How can we fix performance management?

Author Michael Armstrong assesses real-world solutions to the persistent problems of traditional methods

The problems of the traditional approach to performance management – such as line managers lacking the skills or attitude required to do it effectively, and little discrimination between performance levels – are serious.

Some commentators have argued that performance management is broken. Back in 2011, the Institute for Employment Studies (IES) concluded: “The fundamentals of performance management are setting priorities, giving feedback and agreeing action, especially development action. All the other stuff – ratings, links to reward, competencies, potential and talent assessments – are legitimate concerns but should not be allowed to compromise the quality of actually managing performance. If your managers are still struggling with giving honest feedback or with agreeing sensible priorities, leave the other clutter out for now.”

Many organisations have been looking very hard at their performance management systems recently and haven’t liked what they have seen. The E-Reward 2014 performance management survey established that there was generally less focus on bureaucracy and form-filling exercises and more on performance management becoming an ongoing process and part of the organisational culture. So it’s clear that performance management needs to be revamped.

Areas for reinvention

Here are four examples of the steps the survey respondents were taking:

  • “We removed the need for individuals to be awarded a performance rating; eg exceptional, good, poor etc. The link to a non-consolidated pay award was also removed.”
  • “Removal of ‘process camouflage’ (eg five-point rating scale, interim review, rating calibration systems) to enable focus on actionable feedback, coaching and growth.”
  • “Moved from a forced distribution system to more qualitative developmental discussions.”
  • “Focus on conversations, moving away from a forced distribution curve. Aim is to engage our people, build trust and leverage to obtain greater potential value from the conversation.”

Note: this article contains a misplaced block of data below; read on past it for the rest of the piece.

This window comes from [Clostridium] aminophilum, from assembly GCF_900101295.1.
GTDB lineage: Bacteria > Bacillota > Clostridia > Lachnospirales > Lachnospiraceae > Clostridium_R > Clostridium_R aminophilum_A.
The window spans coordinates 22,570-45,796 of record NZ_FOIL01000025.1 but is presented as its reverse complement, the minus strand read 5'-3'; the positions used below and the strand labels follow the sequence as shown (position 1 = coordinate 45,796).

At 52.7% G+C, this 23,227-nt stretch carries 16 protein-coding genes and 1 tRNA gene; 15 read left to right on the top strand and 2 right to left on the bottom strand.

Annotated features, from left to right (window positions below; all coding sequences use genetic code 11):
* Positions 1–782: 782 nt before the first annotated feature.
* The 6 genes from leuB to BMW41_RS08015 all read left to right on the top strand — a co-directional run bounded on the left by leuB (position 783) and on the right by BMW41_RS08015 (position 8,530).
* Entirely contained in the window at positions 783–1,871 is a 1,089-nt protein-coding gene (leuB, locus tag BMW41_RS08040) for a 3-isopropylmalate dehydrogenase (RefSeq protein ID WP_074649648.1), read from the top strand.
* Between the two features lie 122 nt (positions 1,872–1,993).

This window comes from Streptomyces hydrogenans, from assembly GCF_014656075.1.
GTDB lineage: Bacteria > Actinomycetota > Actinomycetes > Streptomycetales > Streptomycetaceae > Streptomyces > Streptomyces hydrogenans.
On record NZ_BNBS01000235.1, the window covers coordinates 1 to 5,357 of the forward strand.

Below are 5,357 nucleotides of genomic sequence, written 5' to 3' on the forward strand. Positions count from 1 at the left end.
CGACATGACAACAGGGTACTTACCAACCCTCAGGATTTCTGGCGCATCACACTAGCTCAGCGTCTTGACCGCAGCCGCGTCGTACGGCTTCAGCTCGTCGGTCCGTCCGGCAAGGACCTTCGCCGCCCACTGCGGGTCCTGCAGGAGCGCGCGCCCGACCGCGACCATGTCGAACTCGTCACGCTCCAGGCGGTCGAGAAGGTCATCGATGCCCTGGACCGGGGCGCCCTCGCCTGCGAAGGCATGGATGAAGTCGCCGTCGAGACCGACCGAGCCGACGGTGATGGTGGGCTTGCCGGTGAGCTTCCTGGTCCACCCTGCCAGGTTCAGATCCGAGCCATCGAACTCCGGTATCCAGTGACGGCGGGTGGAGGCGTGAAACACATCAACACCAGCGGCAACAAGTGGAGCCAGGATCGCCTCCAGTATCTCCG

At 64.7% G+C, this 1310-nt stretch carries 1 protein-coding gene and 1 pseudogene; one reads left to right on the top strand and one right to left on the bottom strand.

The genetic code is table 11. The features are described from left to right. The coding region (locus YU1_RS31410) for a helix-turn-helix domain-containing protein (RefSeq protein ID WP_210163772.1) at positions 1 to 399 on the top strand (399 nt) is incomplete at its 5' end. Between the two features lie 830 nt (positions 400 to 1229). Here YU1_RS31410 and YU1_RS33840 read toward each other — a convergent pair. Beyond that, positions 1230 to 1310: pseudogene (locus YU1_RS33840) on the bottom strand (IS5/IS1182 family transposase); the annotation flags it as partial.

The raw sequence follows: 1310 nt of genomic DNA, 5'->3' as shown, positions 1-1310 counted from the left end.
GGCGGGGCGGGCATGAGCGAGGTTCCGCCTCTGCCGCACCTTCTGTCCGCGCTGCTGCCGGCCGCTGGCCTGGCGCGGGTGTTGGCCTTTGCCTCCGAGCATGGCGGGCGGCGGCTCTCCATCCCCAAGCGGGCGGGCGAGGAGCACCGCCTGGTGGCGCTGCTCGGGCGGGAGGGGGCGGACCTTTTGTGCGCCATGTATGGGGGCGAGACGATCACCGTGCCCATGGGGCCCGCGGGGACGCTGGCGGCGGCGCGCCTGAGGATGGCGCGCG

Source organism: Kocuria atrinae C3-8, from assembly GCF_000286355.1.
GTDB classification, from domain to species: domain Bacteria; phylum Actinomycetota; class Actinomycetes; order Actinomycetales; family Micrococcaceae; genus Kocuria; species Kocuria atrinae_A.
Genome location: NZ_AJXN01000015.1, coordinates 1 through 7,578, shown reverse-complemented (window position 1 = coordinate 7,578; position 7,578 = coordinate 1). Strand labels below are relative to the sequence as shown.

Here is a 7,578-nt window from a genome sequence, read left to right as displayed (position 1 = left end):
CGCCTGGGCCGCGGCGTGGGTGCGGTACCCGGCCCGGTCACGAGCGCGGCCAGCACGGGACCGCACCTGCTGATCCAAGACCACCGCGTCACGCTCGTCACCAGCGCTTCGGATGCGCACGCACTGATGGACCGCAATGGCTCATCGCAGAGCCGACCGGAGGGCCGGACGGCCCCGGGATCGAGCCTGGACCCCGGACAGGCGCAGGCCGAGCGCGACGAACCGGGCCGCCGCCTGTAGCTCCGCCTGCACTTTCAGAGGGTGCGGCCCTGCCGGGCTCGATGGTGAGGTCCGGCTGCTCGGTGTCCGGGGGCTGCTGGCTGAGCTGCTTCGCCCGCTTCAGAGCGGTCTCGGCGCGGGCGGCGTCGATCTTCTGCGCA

A reinvention programme might focus initially on the key issues of the formal performance review and rating. A number of US businesses – such as Abode, Accenture, Deloitte, Gap, General Electric and Microsoft – have made major changes to their performance management practices. The impetus for these reviews was disillusion with the relevance and effectiveness of formal performance reviews and with the practice of rating, especially forced ranking. In these and other organisations, formal annual reviews have been replaced by more frequent and much more informal performance and development conversations between managers and individuals. Overall ratings or forced ranking were abolished in each of the businesses.

A radical way ahead

Revising a system along these lines is fine, but there is a fundamental question that should be answered: is there any need for a formal performance management system at all?

The IES has expressed doubts about such systems. In 2013, a manager told IES’s Dilys Robinson: “This organisation has a very structured performance management framework, as you would imagine from a big company. I try and avoid using it unless I have to; I would rather try and develop the personal relationship with someone, to understand their issue and try and improve their performance by working with them, rather than going through procedural ways of managing performance.”

Other managers interviewed for the same study said: “To keep the team generally motivated and performance levels up, I will make sure I’m speaking to people, praising them when they do a good job, finding out what their problems are, helping them with whatever needs to be done.”

“The key for me is just one-to-one time, and they know what they’re aiming for, and we talk about it regularly. So it never really gets to the situation where there’s like a really great big formal sit-down to say let’s review everything you’ve done.”

“I think it’s regular dialogue... at least once a fortnight for an extended period of time, just one to one and just about them and the work they’re doing and what’s going on... Just so I understand what they’re doing and so I can give a bit of a steer or give them a bit of coaching if they need some coaching.”

The best way to deal with the whole problem of making performance management work is to ensure that the organisation has managers who act like this – rather than compelling them to conform to the bureaucratic requirements of a typical traditional performance management system. These managers are managing performance, not operating a system. They are constantly communicating with their team members; they clarify what has to be done and take swift action to deal with under-performance; they praise when praise is due; and they coach their staff. To get this sort of manager is a matter of selection, development through coaching and mentoring, and constant encouragement. It would take a lot of time and effort – but it would be time well spent.

Michael Armstrong is a former CIPD chief examiner, a managing partner of E-Reward and an independent management consultant. His latest book, Armstrong’s Handbook of Performance Management, is now available to pre-order from Kogan Page. People Management readers can save 20 per cent on all Kogan Page books using code PM20